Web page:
Caregiver's Perspective: Shifting Moments

December 6, 2019

Editor's NoteThis is part of Nancy's Caregiving series. Please see other posts in this series.

With home hospice in place, most days we hunkered down in our apartment. Norma, our hospice aide, followed Brett around, ready to catch him when he fell since he resisted using a cane and walker. Sometimes Brett was surprisingly lucid, snapping at me when I tried to help him dress or get coffee. “I can do it,” he’d say. I meant well but struggled to let him do the simple things that I could do for him. Buttoning an Oxford shirt was something I could tackle, curing his cancer was not.  

Being Brett’s wife and caregiver was a complicated role, and it strained my nerves. It was hard to simply rest my head on his shoulder the way I used to, or to express my own need for emotional intimacy and comfort when the gravity of his illness loomed large. I bounced back quickly from hurt feelings because there was no choice but to be present when we our time together as a family was diminishing. Every moment mattered.  

Though we never made a bucket list, there was an unspoken urgency about how to make the most of our last months together.  One day, our dear friends Nancy and Stuart planned an outing to Philadelphia so that Brett could eat an authentic cheesesteak sandwich one last time. Stuart made a cassette of Brett’s favorite music—all Bruce Springsteen and Dave Matthews Band—which calmed him in only the way music can when words fail to capture the meaning of the moment. We bolstered our spirits singing along with Bruce to “You ain’t a beauty but hey you’re all right.”  

Was it absurd to trek a dying man two hours in a car to taste a real Philly cheesesteak? Maybe. But there was something essential about it, too. We gave him a taste of life again, and he gave us a precious memory to hold. Little did I know that that would be among the last times we took a car trip.  Special as it was, the outing exhausted Brett.  

The Penultimate Moment  

Our friends Sarah and Wim came for dinner one uneventful day in January. They, too, wanted to savor time with Brett and to support me. We were fortunate to have friends to normalize scarce moments of couplehood during this time.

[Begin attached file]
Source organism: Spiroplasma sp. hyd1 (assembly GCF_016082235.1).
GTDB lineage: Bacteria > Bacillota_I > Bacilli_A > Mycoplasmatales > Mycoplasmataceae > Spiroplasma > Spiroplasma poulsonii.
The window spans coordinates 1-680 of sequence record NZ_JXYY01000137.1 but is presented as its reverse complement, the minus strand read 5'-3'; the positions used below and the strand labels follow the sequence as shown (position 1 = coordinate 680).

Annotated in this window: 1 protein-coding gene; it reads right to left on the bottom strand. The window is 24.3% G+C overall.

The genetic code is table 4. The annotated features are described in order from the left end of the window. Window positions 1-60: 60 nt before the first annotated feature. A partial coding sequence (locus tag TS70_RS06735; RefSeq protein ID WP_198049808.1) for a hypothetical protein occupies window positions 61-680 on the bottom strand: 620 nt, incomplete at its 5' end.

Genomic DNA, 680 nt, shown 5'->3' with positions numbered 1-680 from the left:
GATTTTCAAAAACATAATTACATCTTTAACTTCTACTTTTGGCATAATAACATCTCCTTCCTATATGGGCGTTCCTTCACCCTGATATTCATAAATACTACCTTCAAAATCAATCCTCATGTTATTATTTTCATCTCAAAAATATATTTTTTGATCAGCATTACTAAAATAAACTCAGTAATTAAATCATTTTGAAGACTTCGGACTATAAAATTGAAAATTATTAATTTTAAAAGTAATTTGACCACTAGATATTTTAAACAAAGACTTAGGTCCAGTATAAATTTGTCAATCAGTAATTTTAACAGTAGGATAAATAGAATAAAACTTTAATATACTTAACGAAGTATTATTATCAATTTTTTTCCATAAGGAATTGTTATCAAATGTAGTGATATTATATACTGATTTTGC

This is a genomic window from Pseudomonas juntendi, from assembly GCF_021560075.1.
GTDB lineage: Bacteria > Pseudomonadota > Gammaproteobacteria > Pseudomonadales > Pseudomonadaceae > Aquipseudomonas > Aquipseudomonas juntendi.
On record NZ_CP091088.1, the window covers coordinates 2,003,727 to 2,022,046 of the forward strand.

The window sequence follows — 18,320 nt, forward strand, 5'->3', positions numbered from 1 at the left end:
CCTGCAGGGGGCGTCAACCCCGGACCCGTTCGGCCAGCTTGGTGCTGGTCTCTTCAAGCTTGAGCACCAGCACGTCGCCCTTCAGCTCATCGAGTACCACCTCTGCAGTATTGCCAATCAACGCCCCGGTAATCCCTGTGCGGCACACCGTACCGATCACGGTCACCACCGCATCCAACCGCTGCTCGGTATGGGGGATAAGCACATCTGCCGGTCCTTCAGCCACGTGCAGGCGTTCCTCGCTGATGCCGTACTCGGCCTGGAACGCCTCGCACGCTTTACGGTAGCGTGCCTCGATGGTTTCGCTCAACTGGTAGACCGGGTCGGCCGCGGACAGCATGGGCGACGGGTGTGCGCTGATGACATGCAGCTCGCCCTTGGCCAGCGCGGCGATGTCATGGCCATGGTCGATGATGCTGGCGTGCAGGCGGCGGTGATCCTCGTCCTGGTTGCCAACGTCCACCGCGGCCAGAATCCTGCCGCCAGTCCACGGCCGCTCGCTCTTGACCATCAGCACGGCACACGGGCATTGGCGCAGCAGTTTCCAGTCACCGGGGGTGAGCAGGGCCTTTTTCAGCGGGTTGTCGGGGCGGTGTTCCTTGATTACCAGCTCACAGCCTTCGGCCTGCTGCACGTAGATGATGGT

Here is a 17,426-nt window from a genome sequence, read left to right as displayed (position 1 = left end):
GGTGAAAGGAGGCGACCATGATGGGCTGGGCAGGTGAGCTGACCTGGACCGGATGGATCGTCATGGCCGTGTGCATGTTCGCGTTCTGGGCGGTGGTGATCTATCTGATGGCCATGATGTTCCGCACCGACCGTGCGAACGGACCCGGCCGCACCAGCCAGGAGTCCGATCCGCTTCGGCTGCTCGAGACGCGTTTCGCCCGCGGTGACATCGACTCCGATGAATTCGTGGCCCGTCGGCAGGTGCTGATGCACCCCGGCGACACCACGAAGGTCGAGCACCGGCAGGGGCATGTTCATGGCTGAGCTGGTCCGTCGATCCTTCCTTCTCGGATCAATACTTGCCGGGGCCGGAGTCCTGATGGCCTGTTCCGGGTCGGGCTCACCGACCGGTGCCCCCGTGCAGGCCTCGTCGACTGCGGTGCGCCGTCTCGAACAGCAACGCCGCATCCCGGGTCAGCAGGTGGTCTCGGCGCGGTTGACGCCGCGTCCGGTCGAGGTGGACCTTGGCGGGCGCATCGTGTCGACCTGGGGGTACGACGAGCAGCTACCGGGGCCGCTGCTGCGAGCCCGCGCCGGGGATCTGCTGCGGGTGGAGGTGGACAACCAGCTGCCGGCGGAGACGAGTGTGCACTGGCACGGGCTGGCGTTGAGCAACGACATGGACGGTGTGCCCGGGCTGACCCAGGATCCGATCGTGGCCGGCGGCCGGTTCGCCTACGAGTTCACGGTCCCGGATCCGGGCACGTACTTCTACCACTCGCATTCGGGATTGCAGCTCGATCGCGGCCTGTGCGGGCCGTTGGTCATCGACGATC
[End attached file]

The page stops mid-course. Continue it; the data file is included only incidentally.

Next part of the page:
I ordered Brett’s favorites: chicken saté with peanut sauce, a pineapple shrimp dish, and sticky rice. Brett insisted on serving himself even though he was wobbly on his feet and his hands shook. I kept one watchful eye on him and the other on our friends, making a toast, “to good friends.” I don’t recall even taking a sip before I saw Brett tumble backwards and collapse onto the kitchen floor. I was frozen in place screaming his name, watching Wim rush towards Brett and prop his body against his. He was out cold. Sarah pulled me back to reality and we called the ambulance.  

At the hospital, Brett regained consciousness but was agitated from all the excitement.  

I paged his neuro-oncologist. By the time she arrived, Brett was settled in a room. Dr. Gardner had a gentle, calming presence and reassured him that he was in good hands.  

“Can I talk to you outside?” she asked me. “You understand he can’t come home now,” Dr. Gardner said. 

I didn’t say anything because I couldn’t find the words. I wasn’t ready or even able to make such an enormous decision but here it was. Dr. Gardner was making it for me. 

“He’s going to get a lot sicker and you won’t be able to manage his care alone, even with hospice,” she continued. “A seizure like this would traumatize the twins. He needs a different level of care now.”  

I leaned against the hospital wall, taking in her words. This was the pinnacle moment in Brett’s cancer journey, the moment I had long feared in all the years of living with premature anticipatory grief. My head started to spin with the reality of the situation and what it would mean to our family. But I knew Dr. Gardner was right. I had to protect our children, which Brett would have wanted.

Suggested Resources:  


10 Tips for Caregivers

Friends & Family

Talking to Kids and Teens about Cancer

Coping with Brain Tumors


Fear of Death and Dying


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